Military researchers have put out a call for surviving military family members to participate in a study that tests whether two programs can help this unique community better manage their grief.
The study is open to those who are at least 18, and suffered the loss of a service member who died while serving in the military or as a result of their military service on or after Sept. 11, 2001. Eligible participants are spouses, ex-spouses, adult partners, adult children, adult siblings and parents (biological, step or foster). Participants should be able to understand written and spoken English, have an active email account, and regular access to a personal computer and/or a smartphone.
The study is being conducted by the Uniformed Services University of the Health Sciences — the academic arm of the Military Health System — and Columbia University. It tests two online programs to see whether they can help grieving military families find ways to adapt and manage that grief.
“We appreciate people’s willingness to participate in the research, both potentially to help themselves, as well as to help future military family members who are affected by duty-related loss,” said Dr. Stephen J. Cozza, a retired Army colonel and military psychiatrist who is a co-principal investigator on the study.
Additional information about the study and enrollment procedures is available at the Stepping Forward in Grief website. It’s funded by a $3 million, four-year grant from DoD’s congressionally directed medical research program.
Those who are chosen to participate will be given access to one of two digital programs — GriefSteps or WellnessSteps — for six months. The study is scheduled to finish in fall 2019. To date, researchers have accepted 163 people into the study; they can enroll up to 750 people.
“Bereaved military family members live in communities all around the country, and they have varying access to grief support services,” said Cozza, a professor of psychiatry at Uniformed Services University of the Health Sciences, and associate director of the university’s Center for the Study of Traumatic Stress. “Our goal has been to try to develop programs that could be used virtually, either on a mobile device or on the computer. In addition, these programs can complement services provided by other programs committed to helping bereaved military family members.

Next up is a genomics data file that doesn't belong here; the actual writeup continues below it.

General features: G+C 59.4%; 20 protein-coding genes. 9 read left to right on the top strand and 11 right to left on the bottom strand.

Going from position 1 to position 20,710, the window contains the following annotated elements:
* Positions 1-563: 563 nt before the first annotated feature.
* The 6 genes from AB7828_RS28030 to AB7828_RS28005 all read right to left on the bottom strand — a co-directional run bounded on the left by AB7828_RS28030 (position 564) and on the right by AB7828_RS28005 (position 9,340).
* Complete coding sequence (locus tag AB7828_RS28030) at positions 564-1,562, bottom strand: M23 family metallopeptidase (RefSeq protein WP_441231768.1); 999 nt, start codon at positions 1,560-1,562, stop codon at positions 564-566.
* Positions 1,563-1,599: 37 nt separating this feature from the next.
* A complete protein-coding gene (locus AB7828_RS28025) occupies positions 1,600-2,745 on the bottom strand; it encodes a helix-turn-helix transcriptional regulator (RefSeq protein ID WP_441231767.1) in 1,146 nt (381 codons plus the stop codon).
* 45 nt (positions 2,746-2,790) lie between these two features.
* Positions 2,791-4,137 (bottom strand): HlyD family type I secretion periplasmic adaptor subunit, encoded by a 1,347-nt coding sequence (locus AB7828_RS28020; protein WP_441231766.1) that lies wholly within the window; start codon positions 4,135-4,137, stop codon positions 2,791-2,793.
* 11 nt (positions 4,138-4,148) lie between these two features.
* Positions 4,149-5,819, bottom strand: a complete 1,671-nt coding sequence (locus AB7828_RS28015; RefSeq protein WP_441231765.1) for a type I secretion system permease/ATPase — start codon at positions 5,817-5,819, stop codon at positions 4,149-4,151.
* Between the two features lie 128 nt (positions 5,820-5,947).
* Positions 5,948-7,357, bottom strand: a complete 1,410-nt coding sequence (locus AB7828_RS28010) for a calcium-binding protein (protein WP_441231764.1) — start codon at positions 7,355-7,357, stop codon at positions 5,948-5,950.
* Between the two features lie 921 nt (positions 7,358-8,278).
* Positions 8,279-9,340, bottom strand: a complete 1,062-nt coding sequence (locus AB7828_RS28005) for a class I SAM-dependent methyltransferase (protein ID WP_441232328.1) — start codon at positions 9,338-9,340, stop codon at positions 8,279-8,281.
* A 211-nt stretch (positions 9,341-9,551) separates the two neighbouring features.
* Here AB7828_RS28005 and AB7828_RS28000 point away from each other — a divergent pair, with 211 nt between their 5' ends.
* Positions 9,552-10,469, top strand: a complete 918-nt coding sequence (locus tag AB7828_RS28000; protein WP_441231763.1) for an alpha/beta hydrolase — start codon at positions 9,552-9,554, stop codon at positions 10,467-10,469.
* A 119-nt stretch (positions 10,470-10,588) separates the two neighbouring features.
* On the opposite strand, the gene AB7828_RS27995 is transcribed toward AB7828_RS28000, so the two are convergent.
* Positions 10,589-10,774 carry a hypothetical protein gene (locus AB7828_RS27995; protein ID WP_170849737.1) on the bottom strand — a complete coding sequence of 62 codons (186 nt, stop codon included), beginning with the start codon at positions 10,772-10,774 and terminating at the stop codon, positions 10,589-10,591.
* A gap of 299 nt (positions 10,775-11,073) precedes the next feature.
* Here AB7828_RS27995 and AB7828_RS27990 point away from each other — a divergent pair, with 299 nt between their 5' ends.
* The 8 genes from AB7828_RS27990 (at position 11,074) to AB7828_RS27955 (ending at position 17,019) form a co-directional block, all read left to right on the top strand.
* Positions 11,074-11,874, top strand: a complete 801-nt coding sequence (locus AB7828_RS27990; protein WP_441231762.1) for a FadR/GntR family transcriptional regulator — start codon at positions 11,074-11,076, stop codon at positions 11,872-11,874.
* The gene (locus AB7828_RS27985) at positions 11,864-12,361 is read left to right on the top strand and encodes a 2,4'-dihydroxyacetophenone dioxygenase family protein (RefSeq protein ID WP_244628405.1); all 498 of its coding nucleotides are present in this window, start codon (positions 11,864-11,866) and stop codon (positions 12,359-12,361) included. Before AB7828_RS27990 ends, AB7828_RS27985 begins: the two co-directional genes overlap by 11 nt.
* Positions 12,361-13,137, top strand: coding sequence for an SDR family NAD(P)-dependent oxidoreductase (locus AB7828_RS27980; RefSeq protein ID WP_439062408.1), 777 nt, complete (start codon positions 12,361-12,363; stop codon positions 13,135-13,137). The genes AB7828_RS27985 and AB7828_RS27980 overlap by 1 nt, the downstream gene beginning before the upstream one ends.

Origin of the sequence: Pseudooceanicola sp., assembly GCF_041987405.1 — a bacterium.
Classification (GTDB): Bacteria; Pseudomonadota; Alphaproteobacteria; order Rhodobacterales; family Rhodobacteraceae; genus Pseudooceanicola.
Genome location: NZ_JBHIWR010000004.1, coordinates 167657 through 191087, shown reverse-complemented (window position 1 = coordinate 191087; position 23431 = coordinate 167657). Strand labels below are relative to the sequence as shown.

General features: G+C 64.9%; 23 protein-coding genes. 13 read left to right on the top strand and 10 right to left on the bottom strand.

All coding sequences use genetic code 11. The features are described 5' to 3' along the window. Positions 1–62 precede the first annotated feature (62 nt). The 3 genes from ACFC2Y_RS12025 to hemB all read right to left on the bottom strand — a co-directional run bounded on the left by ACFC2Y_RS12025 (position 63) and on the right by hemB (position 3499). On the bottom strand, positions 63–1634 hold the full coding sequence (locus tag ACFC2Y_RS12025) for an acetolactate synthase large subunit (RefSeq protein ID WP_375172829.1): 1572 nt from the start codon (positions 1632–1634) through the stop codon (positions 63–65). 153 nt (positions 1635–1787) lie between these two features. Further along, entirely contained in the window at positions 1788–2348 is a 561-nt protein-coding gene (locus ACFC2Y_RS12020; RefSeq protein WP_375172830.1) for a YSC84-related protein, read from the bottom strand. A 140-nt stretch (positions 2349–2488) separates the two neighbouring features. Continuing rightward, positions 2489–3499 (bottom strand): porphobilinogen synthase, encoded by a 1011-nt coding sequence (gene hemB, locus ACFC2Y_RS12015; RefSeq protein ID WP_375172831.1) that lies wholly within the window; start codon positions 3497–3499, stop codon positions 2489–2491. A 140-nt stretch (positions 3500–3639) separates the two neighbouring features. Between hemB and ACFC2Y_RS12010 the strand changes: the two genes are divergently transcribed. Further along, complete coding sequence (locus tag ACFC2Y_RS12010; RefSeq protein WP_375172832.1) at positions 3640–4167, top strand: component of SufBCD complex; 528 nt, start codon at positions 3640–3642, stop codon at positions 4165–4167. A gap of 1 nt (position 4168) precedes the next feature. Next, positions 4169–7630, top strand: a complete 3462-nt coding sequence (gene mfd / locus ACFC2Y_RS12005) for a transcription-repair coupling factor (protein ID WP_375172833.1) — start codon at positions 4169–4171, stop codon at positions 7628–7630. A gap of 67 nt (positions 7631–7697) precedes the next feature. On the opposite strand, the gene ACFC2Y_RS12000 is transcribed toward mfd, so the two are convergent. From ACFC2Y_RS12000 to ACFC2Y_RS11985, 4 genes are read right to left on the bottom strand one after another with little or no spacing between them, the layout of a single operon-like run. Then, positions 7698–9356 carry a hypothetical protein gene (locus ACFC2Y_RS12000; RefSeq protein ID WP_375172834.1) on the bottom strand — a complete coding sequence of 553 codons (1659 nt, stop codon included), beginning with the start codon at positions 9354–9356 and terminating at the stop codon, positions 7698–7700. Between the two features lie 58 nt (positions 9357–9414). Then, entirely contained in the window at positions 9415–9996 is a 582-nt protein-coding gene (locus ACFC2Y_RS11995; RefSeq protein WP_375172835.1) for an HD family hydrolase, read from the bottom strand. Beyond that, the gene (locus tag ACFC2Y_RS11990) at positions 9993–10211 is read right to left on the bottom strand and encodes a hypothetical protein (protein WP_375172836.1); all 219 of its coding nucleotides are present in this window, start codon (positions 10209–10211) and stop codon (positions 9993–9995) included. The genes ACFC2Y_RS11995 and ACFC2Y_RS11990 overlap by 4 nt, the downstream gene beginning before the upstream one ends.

“For both the GriefSteps and WellnessSteps programs, participants will also have a guide — someone assigned to answer questions and engage them about how best to use the resources,” Cozza said.
“The guides provide a bit of a more personal touch, but it’s not a requirement of participation,” he said, noting that some prefer to use the program more on their own.
Dr. M. Katherine Shear, psychiatry professor at the Columbia University School of Social Work, and founder and director of the university’s Center for Complicated Grief, is the study’s other co-principal investigator. The digital program GriefSteps was developed as a result of her work. It’s based on a model of grief therapy that has been used successfully with people with complicated grief, and provides information and activities that help with successful adaptation to loss.
The vice president addressed family members of fallen troops who've gathered in Washington, D.C., for an annual Memorial Day weekend seminar and 'Good Grief Camp.'
The other digital program, WellnessSteps, provides information and activities that promote general health and wellness, including stress management and health maintenance.
“A lot of times, folks have trouble caring for themselves and focusing on their health and well-being after bereavement,” Cozza said.
By continuing to study the military survivor community, Cozza said, researchers have found that some people struggle with grief for a number of years after the loss.
“We know that grief never goes away, but at the same time, some people have levels of grief that indicate they’re suffering with it as though it was an experience that happened very recently, and it continues to make it difficult for them to find any happiness in their lives after the death, sometimes many years later,” Cozza said.
“There may be ways of managing grief that allow people to live their lives productively, in a way that allows them some happiness, even while they still experience the loss of that person who died. …. We want to help people so that grief finds its rightful place in their lives.”